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The Future of Asset Management, Part IV: Disruptors Fan the Rise in Consumer Platforms and Transparency

A massive opportunity has opened up in the industry to gain back some control through acquisition of the new investment advisement platforms

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  • Written by  Martijn Moerbeek, Legal and General
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  • Comments:   DISQUS_COMMENTS
The Future of Asset Management, Part IV: Disruptors Fan the Rise in Consumer Platforms and Transparency

In this series of articles on the future of asset management, we’ve now come full circle, back to the rise in consumer power and consequent loss of ability, throughout most of the industry, to generate alpha.

Last time we talked about the shift in pension funds from defined benefit to defined contribution—which in some sense initiated the sea change in consumers’ degree of choice and responsibility for their own financial well-being. Technology and data have pushed this trend much further, to the point where consumers are now capable of controlling their investments from the smartphone in their hand.

Here we will pick up our discussion where we left off, from the notion that, while margin may be shrinking from the loss of proprietary knowledge for assets managers, a massive opportunity has opened up in the industry to gain back some control through acquisition and shaping of the investment advisement platforms that have begun to proliferate. Let’s look at how some of these tiny startups have begun to chew away at the established asset managers—and perhaps, how the industry can bite back.

How Are Disruptors Doing It?

As consumers’ eyes open to the world of investing, a few patterns have emerged that have informed and fueled a surge of small, app-based fintech companies. In the asset and investment management industries, one of these patterns—the wakeup call to consumers that they not only can, but must take control of their finances—took shape with companies’ shift to defined contribution retirement programs. As their vision started to refocus, consumers began to realize, beyond the adage ‘It takes money to make money,’ that investment managers and advisors don’t come free. Or even cheap. The man on the street, newly in charge of his own retirement nest egg, didn’t know the first thing about how to make all these choices—yet didn’t think he could afford a fancy financial advisor to help him figure it out.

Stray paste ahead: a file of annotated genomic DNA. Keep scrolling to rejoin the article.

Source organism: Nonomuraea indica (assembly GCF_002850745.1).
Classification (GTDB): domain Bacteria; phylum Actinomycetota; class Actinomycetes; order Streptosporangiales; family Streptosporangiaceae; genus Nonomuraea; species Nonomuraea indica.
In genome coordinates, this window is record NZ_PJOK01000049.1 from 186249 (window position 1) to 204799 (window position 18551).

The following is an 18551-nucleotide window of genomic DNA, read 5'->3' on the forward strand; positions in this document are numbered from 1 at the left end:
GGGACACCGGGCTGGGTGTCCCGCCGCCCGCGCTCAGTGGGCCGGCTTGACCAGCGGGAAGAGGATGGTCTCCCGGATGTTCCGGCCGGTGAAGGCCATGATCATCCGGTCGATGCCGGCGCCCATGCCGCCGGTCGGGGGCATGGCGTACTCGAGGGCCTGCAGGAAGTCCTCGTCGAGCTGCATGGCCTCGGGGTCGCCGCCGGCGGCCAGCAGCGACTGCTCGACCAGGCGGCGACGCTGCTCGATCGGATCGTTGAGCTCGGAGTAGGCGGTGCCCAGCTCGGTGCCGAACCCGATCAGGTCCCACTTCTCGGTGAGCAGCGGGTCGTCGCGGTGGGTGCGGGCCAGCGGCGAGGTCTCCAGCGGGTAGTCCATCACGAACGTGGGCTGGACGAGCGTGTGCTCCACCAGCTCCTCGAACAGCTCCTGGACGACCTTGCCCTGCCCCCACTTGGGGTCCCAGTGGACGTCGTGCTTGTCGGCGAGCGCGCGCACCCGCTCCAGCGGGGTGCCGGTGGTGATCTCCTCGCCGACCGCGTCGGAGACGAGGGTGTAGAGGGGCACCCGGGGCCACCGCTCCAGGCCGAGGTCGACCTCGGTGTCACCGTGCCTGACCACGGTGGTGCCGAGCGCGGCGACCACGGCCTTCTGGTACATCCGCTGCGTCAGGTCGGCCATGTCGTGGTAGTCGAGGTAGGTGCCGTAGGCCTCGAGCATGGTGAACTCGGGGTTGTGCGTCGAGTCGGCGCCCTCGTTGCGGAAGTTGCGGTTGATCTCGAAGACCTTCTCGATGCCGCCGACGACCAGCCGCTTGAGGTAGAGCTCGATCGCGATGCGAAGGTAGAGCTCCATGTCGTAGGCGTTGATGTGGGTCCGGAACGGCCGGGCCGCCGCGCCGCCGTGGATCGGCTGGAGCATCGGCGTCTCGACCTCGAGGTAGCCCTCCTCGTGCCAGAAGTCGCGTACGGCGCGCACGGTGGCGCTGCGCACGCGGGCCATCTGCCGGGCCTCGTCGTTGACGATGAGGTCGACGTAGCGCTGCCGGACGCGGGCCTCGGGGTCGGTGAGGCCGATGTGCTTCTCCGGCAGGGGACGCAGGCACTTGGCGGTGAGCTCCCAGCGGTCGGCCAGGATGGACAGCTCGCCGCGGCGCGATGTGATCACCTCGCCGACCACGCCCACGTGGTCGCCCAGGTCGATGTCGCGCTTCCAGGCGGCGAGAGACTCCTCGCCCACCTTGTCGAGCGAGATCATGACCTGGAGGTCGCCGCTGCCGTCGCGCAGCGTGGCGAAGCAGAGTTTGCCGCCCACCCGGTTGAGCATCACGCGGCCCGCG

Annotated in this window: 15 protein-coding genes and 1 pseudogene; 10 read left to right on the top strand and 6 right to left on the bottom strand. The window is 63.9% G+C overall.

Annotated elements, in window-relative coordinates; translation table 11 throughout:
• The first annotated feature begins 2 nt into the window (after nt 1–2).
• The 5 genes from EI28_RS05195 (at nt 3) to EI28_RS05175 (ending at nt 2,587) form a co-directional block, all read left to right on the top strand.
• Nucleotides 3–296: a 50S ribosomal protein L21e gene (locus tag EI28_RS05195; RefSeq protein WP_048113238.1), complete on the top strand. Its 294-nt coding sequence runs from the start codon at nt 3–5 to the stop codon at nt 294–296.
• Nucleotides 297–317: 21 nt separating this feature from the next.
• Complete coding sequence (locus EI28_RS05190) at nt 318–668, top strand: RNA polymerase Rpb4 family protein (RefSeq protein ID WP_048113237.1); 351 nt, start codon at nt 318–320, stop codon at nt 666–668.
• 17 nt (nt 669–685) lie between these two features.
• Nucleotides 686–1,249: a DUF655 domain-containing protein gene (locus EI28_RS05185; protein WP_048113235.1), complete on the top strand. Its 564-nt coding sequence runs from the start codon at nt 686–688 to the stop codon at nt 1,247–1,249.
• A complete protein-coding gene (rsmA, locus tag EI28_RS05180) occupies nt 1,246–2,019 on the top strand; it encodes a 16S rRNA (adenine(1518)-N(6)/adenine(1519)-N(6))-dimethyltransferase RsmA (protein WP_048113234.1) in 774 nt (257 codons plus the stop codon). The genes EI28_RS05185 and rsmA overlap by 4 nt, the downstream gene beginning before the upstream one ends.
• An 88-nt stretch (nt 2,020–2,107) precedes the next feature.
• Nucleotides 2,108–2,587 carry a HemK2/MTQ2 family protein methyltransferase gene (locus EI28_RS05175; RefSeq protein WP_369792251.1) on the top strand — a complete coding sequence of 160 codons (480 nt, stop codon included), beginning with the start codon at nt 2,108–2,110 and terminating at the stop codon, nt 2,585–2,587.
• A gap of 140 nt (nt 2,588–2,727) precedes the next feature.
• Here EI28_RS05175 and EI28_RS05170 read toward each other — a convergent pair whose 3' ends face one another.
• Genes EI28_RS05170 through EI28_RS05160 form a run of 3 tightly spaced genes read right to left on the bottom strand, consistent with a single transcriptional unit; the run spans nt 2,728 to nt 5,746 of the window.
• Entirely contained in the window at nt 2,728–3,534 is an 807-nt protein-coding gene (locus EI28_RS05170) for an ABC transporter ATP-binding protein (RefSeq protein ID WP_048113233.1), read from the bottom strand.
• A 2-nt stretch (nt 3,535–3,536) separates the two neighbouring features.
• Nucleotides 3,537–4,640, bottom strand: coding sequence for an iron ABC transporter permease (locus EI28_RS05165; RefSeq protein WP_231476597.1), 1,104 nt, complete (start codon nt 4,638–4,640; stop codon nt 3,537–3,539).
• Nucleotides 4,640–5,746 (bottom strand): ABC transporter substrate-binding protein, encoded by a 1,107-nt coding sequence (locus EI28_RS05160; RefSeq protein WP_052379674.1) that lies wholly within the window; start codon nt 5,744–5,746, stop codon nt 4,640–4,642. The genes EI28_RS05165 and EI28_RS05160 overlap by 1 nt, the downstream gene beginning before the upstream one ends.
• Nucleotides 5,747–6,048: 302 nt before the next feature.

So along came a collection of tuned-in, savvy startups that had their fingers on this would-be small investor’s pulse. They’d taken notice of the advice gap, and because they didn’t have an enormous legacy company to reorient, were able to offer advisory and other investment services at a fraction of the cost—sometimes for free, albeit heavily leaning on data and automation vs. one-to-one relationships.

A lenient and supportive regulatory environment in the U.K., where I’m based, has made it easy for an impressive number of these investment tech companies to spring up. Now some of them have American counterparts, and a few are making a play to expand into the U.S. market themselves. Here we’ll discuss some of their offerings, and look at some of the companies at the forefront of this disruption.